Two and a half years ago, I had never even heard of Avenue Q.Â I hadn’t considered puppetry as an occupation, or even as a specialty inside the acting community.Â Yet within the past year, both of these things became an integral part of my life.
Most of my students tell me about their obsession with the Muppets and all things Jim Henson from an early age. But even though I, too, was a huge Jim Henson fan, that’s not what sparked my love of puppetry.
It all started with something you wouldn’t normally hear from an actor: “I want a role with no lines; puppeteering the plant sounds interesting.” I had just come off a production of A Streetcar Named Desire with the Glendale Theatre Guild as Blanche, and I was actually tired of talking.Â When I found out the next production was Little Shop of Horrors, I knew I wanted to be involved, but I wasn’t sure in what capacity.
Then I realized this Little Shop needed a puppeteer. I saw the perfect opportunity to try something different and develop a new skill I could throw on the ol’ resume.Â It turns out I absolutely loved it.Â Apparently the quirky nerd in me got great enjoyment out of dancing around in a giant, 100-pound foam rubber suit.
As soon as the production was over, I immediately contacted Paul Pistore, a great puppeteer whom I had worked with on the set of Saban’s Masked Rider in 1995.Â I told him I was pretty sure I needed to find out what this whole puppetry business was about.Â Well, I guess I wasn’t the only one who had puppet mania, because one of the people he put me in touch with was Emmy-winning Michael Earl from Sesame Street. He had just started a whole school for puppetry right here in Los Angeles.
When I began my training with Michael, his school offered classes only in TV Puppetry. Â I won’t say I was awful when I started, but something wasn’t clicking.Â It wasn’t until Christian Anderson, from the touring company of Avenue Q, came in to teach Theatrical Puppetry that I began to grasp the concept of really bringing life to these goofy, cloth characters.
I made a special trip up to San Francisco to see my first production of Avenue Q at the Orpheum Theatre, and I was hooked on the show; I saw puppetry in a whole new light.Â I thrived, and my family and friends began to see a real enjoyment in my craft that had been missing for a while. Puppetry just made sense.Â After 18 weeks of training, I graduated Puppet School and was left with the big question, “now what”?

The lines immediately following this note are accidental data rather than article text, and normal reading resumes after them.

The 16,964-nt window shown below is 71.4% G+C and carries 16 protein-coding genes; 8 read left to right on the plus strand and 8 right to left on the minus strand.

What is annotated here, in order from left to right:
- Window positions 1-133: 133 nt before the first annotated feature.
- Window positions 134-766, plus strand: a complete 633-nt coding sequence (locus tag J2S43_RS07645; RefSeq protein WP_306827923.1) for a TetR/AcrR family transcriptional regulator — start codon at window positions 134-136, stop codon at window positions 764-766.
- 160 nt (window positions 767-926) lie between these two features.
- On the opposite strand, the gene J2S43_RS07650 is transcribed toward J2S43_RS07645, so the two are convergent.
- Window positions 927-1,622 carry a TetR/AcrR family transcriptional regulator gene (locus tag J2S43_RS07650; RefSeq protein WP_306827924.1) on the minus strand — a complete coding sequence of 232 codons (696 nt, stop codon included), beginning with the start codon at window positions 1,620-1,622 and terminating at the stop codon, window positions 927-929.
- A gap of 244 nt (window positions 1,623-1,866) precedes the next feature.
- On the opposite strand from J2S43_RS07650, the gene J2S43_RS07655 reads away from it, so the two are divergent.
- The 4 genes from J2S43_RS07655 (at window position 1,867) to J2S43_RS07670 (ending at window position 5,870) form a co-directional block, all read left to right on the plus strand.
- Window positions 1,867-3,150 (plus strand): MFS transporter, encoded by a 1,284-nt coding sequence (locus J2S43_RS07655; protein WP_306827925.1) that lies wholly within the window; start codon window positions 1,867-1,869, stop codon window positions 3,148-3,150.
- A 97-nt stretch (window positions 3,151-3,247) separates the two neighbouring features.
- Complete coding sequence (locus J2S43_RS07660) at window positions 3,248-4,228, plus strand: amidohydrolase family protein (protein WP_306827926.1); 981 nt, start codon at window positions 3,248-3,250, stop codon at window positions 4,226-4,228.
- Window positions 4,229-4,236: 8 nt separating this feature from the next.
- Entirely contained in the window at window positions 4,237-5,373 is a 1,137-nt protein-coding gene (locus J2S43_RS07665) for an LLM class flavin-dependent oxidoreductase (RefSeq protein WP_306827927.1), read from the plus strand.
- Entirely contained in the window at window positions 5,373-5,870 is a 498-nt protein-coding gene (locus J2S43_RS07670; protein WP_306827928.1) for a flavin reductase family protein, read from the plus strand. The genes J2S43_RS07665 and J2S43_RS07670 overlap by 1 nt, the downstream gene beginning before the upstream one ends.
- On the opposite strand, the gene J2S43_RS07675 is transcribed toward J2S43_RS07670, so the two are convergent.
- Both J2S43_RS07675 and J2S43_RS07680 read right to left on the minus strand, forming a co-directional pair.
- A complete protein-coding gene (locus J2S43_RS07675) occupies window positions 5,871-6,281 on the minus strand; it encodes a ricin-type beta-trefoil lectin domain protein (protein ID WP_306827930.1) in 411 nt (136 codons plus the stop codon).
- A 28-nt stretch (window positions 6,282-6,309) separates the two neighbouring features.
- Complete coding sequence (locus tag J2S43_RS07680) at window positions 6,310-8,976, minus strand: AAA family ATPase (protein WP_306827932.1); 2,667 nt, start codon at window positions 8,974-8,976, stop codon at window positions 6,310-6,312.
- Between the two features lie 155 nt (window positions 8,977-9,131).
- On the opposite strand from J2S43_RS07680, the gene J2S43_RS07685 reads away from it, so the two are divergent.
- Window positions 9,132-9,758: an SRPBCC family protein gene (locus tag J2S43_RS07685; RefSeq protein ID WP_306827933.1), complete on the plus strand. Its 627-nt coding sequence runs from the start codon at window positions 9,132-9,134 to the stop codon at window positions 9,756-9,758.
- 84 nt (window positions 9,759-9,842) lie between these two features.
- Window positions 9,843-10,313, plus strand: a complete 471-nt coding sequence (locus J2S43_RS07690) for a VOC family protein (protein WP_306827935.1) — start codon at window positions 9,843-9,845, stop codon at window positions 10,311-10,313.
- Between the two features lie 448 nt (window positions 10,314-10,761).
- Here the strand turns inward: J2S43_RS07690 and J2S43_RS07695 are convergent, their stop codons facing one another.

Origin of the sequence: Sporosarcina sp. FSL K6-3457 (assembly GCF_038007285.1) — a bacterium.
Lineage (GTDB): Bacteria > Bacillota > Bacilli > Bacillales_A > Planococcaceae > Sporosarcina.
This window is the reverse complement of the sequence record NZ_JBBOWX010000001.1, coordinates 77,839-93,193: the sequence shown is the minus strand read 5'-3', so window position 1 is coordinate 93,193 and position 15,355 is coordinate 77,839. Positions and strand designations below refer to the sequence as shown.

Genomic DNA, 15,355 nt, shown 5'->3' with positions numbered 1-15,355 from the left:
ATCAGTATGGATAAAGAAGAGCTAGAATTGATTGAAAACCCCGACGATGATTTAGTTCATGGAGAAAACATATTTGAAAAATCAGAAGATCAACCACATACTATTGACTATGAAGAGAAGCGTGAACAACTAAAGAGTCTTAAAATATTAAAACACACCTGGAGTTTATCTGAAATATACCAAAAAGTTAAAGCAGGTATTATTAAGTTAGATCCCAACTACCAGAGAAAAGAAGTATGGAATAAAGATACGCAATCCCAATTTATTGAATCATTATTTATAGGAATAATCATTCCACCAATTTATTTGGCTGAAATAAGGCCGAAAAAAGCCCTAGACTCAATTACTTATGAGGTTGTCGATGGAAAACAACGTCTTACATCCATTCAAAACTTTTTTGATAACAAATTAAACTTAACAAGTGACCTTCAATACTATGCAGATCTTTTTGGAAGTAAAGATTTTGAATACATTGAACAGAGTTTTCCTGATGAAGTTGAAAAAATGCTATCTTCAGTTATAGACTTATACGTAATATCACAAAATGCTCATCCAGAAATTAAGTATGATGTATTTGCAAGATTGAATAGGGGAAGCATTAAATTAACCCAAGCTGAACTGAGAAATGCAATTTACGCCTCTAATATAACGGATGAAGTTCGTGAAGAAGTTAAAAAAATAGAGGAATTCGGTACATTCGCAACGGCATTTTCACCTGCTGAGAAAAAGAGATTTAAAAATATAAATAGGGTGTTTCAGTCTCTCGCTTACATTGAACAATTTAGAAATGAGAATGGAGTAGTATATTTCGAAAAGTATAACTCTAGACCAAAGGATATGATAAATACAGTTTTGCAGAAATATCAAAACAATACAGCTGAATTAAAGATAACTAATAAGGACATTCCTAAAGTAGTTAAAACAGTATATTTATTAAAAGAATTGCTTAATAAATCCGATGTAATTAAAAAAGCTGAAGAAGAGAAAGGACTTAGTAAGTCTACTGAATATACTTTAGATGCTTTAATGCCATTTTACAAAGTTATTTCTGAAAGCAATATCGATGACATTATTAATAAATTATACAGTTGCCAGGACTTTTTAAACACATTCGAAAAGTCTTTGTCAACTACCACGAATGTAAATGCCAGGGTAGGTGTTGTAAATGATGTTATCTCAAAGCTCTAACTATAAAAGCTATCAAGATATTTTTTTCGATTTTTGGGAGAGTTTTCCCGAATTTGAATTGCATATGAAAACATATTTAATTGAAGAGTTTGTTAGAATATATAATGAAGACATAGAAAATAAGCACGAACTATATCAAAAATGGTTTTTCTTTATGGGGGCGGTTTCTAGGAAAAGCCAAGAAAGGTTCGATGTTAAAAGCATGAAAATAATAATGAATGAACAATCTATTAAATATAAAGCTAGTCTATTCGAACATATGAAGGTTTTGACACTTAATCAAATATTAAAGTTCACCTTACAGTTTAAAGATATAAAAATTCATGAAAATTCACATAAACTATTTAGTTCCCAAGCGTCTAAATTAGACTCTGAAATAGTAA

That question was answered for me just a few weeks later, when I moved back to my hometown of Bakersfield.Â The very day I moved into my apartment, a friend from a local theater informed me the company had just put Avenue Q on its season and was looking for people to work on it.Â I jumped at the opportunity.
The director was a friend of mine from college. He told me he already had a puppetry coach, but that I was welcome to assist — and that he’d love to have me in the role of Lucy.Â As the schedule progressed, our puppetry coach got busy with other projects, and I took over the position.Â While all of this was going on, Puppet School called . Would I be interested in teaching the Theatrical Puppetry classes?Â So while I was in rehearsals, I was also commuting every weekend to LA to teach puppetry to whole new batch of students.Â Puppets were ruling my life and I was thrilled.
Two weeks after Avenue Q closed in Bakersfield, I packed up and moved right back down to LA to continue teaching.Â The co-owner of Puppet School put me in touch with Mike Abramson at DOMA Theatre Company, who needed a puppet coach for DOMA’s upcoming production.Â There was no way anything could have kept me from being a part of this show.Â As soon as I met the director, Richard Israel, I knew the production was in great hands and felt right at home.
This has been one of the most fulfilling theatrical experiences I’ve ever had.Â I am so proud of how far this cast has come and incredibly grateful to be part of something as beloved as Avenue Q.Â This past year has been a whirlwind of fleece, felt, and foam, and I’m the luckiest gal in the world to be caught right in the middle of it.
Avenue Q, presented by DOMA Theatre Company, MET Theatre, 1089 N. Oxford Ave., Los Angeles 90029. Opens Friday. Fri-Sat 8 pm; Sun 3 pm and 7:30 pm. No Sunday evening performances on Nov. 11 or 18). Through Dec. 16.
Tickets: $30″“$34.99. www.domatheatre.com. 323-802-4990.
***All Avenue Q production photos by Michael Lamont
Libby Letlow is the puppet master, in addition to playing the roles of Thistletwat and Bad Idea Bear, in DOMA Theatre Company’s Avenue Q at the MET Theatre.Â A theatrical actress all her life, Libby began to work in film and television 16 years ago on the Fox children’s show, Masked Rider. She soon moved behind the camera and into the position of producer and writer on a few independent projects.